Faith and Frozen Yogurt: Closing the Ella’s chapter of their lives

By Jacob Musselman

Lorrie and Greg Gray pose for a portrait in front of the frozen yogurt store, Ella’s, that they used to own, July 26, 2021, in Greenwood. The Grays have been involved in their community and have given back in the 11 years that they owned and operated Ella’s. (Photo by Jacob Musselman)

If you’ve attended a Center Grove sporting event, chances are, you’ve seen a pink and green trailer selling frozen yogurt. Ella’s, formerly-owned by the Grays and now the Stewart family, has been a staple in the Center Grove community since its start in March of 2011.

Lorrie and Greg Gray have lived and given back in the Center Grove community for around 30 years.

The Grays didn’t fly into the idea of owning a frozen yogurt shop blind; Greg has been involved in the food service community all his life and the two got the idea to start their own frozen yogurt company because, as Greg says, “It’s not as hard as owning a restaurant.”

“I’ve always wanted to own my own restaurant until I got to be about 50 and I didn’t want to do that anymore because it’s too much work,” Greg said.

Starting out, Greg said they had to think about how the store would be laid out and what they wanted it to look like because originally, Ella’s only had half of their total space they occupy today.

Lorie said, from their previous restaurant experience, the two most important things when starting a business are the community and the sense of pride around that and the product. With the two most important things figured out, they got rolling. Their church community has been behind them every step of the way.

Back in 2011, and before Ella’s opened, there were not that many other places that sold frozen yogurt. Ella’s got its name from Lorrie’s great-grandmothers whose name is Ella. Since their opening, other stores with a similar concept began to pop up around the Southside and other places. After they officially opened other shops opened, their business gradually died down a few years after opening, due to their competition.

In the beginning, Ella’s was helped become what it is today with their community around them. The Gray’s church friends helped them do construction to build the shop.

“The southside has been a great place to raise a family,” Lorrie said, “ We’re involved with the church and we’ve been there forever.”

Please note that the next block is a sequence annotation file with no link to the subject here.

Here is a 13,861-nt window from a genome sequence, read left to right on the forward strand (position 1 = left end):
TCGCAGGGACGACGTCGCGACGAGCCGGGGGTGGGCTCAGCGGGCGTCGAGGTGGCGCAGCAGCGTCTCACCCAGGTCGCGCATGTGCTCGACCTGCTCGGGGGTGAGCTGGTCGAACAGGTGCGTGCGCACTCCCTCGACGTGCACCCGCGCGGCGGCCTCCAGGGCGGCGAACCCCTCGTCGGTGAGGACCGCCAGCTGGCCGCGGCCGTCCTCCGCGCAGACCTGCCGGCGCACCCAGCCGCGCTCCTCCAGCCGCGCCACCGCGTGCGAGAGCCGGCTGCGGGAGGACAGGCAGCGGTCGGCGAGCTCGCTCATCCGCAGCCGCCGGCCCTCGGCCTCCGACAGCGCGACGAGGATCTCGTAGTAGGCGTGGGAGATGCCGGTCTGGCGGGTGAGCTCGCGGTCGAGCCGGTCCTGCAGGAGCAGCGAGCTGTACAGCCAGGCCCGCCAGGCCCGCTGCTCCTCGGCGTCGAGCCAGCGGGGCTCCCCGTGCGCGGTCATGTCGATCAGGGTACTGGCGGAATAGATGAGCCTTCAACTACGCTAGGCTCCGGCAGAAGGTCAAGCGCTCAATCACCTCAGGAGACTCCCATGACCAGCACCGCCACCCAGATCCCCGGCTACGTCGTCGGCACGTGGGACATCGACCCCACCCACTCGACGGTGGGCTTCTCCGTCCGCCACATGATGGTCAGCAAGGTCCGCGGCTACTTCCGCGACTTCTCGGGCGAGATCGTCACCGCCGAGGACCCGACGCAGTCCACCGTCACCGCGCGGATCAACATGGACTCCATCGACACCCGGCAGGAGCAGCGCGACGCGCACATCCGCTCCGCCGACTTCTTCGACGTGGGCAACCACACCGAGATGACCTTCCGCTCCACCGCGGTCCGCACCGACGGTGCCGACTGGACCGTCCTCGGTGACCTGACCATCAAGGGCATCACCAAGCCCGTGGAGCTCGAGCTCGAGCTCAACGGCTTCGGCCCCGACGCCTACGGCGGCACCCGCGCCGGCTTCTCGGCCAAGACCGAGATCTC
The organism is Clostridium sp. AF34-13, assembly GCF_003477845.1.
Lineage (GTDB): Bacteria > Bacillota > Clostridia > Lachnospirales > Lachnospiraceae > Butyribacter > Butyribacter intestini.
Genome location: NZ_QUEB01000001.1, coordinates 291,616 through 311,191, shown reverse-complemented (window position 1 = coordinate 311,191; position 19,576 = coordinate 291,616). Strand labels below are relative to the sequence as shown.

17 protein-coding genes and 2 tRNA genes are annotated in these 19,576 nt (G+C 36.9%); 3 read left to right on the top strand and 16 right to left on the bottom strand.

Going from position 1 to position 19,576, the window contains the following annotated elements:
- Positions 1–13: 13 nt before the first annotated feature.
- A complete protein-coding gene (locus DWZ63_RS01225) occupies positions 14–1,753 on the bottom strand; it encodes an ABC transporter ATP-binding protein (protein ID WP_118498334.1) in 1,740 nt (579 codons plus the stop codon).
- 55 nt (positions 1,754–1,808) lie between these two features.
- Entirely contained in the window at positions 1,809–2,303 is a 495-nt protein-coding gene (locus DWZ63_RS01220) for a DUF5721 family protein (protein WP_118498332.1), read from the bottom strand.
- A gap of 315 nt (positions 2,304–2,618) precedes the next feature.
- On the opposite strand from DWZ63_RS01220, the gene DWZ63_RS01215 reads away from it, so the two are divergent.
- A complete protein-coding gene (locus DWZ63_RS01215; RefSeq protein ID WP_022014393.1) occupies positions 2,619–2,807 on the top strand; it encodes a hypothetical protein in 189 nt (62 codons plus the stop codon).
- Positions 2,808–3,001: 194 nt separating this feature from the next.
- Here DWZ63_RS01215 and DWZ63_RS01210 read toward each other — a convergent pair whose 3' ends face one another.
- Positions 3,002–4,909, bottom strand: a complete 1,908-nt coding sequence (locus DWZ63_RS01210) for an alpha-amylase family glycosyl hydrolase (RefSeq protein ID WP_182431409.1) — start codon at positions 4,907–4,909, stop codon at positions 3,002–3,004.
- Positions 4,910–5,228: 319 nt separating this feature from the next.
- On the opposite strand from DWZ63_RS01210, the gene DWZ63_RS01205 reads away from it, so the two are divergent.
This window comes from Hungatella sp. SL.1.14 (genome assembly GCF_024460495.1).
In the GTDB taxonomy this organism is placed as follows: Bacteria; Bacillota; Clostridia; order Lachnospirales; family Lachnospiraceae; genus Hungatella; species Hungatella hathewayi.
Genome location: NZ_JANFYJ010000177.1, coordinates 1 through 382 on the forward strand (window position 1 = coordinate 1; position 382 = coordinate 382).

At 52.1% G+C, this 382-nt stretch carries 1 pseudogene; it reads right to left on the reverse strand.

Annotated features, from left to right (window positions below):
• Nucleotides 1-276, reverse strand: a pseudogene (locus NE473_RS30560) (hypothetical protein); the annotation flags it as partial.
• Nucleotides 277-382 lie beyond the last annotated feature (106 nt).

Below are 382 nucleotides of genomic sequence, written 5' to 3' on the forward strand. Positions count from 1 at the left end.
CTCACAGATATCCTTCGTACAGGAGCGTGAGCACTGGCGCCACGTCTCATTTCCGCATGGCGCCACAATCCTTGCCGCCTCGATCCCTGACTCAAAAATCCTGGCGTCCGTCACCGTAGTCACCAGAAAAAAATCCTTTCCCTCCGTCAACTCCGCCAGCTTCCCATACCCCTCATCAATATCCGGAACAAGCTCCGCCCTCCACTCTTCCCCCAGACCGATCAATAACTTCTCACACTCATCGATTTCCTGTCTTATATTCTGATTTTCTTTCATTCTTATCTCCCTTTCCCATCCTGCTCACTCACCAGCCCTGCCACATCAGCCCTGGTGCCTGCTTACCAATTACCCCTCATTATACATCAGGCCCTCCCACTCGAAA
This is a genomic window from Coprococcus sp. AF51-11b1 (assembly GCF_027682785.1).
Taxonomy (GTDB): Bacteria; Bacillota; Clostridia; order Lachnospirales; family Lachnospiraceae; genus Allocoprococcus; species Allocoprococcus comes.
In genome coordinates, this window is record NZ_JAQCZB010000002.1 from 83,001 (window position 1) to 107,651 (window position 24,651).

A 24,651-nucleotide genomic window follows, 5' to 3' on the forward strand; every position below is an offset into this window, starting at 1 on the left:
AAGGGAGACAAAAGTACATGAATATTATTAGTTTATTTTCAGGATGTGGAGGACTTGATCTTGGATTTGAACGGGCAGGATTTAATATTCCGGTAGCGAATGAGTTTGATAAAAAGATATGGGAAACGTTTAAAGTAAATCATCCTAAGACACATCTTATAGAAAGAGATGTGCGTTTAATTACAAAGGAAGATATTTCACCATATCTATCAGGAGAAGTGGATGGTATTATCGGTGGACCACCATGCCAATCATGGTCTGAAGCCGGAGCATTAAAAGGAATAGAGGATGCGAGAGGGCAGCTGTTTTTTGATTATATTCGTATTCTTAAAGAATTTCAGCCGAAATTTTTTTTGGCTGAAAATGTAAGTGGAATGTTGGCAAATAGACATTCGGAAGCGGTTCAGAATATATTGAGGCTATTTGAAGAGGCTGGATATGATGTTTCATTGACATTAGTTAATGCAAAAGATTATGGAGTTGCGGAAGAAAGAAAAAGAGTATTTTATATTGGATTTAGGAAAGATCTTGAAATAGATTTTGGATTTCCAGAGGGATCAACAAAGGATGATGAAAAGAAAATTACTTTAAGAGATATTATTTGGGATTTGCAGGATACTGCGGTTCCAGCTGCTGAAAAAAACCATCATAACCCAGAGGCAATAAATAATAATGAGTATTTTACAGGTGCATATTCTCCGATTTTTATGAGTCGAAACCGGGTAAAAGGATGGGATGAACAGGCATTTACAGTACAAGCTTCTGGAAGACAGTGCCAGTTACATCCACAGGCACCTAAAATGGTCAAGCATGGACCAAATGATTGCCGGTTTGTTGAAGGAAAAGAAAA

Along with the storefront, the Grays also have a trailer for Ella’s that they take to events like a friday night football game at Center Grove or Greenwood to the lunch period of middle schools, Ella’s expanded their reach beyond the storefront.

“[Our customers] have supported us and accepted us and we do our best to give back,” Lorrie said, “All the offsite things that we do are to give a percentage back to whoever is hosting us.”

She explained that giving back to their hosts is “just what they do.”

The travelling version of Ella’s has taken the Grays all around Indianapolis to the Indy 500, Indians games, and even other sites like Assembly Hall and Mackey Arena. Although they get to see more than Greenwood, they prefer working in a smaller, tight-knit community.

“We’ve been everywhere and you just kind of learn and we’re just happy being back in our little pond here,” Lorrie said, “We do better at Best of the Midwest Show choir competition than we do at the 500.”

Lorrie thought of a time recently when she was picking her grandkids up from school and she watched a child beg their parent to take them to Ella’s after school and said it feels good to be supported by their community.

She said she’s excited for Ella’s next chapter with the new owners. On July 31, Ella’s hosted it’s grand “Re-Opening” to cap off their time at Ella’s and show the community that they can still support Ella’s, it’ll just be under new ownership.

“It’s not about us at all,” Lorrie said, “We want to encourage the Stewarts, they’re another Center Grove family and pass the baton to them and let the community rally around them like they did us and that they’re going to support the community like we did.”

Greg added that the “re-opening” event is a good way to say goodbye to a lot of their regular customers.

“We don’t want to just disappear.”

The next part of the Grays’ life may not deal with frozen yogurt as much as the previous one.

“We’re in our 60s, we have five grand babies that live within a mile of us and I’m going to play with them all day long,” Lorrie said.

Being able to spend more time with their family, that’s what pushed the Grays to decide to retire.

The process to sell Ella’s started a few years ago when they listed the shop with a brokerage firm. After time passed and no offers, they decided to take it into their own hands and sell it themselves.

Chad and Allison Stewart became interested and started having conversations with the Grays about buying and taking over Ella’s.

After a business opportunity was out of reach for Chad, a friend of his told him they saw a “for sale” sign on Ella’s door, and from there, the rest is history.

“I’ve always wanted to be a business owner and I’ve been in the business world for a while and to me, Ella’s is the perfect representation of what we stand for and our family,” Chad said. “And I really think the Grays kind of mirror us.”

Similar to the Grays, Chad said from his involvement in his church to coaching various sports at different levels, they’re also involved in the community and want to continue that with Ella’s.

“What the Grays have built in the last 11 years, with the ups and downs of the economy has been amazing,” Chad said.

Although they won’t be owning and operating Ella’s, the Grays said they’ll occasionally stop by the shop and see their old customers. But for them, now their life is closing Ella’s chapter and opening the grandparents’ one.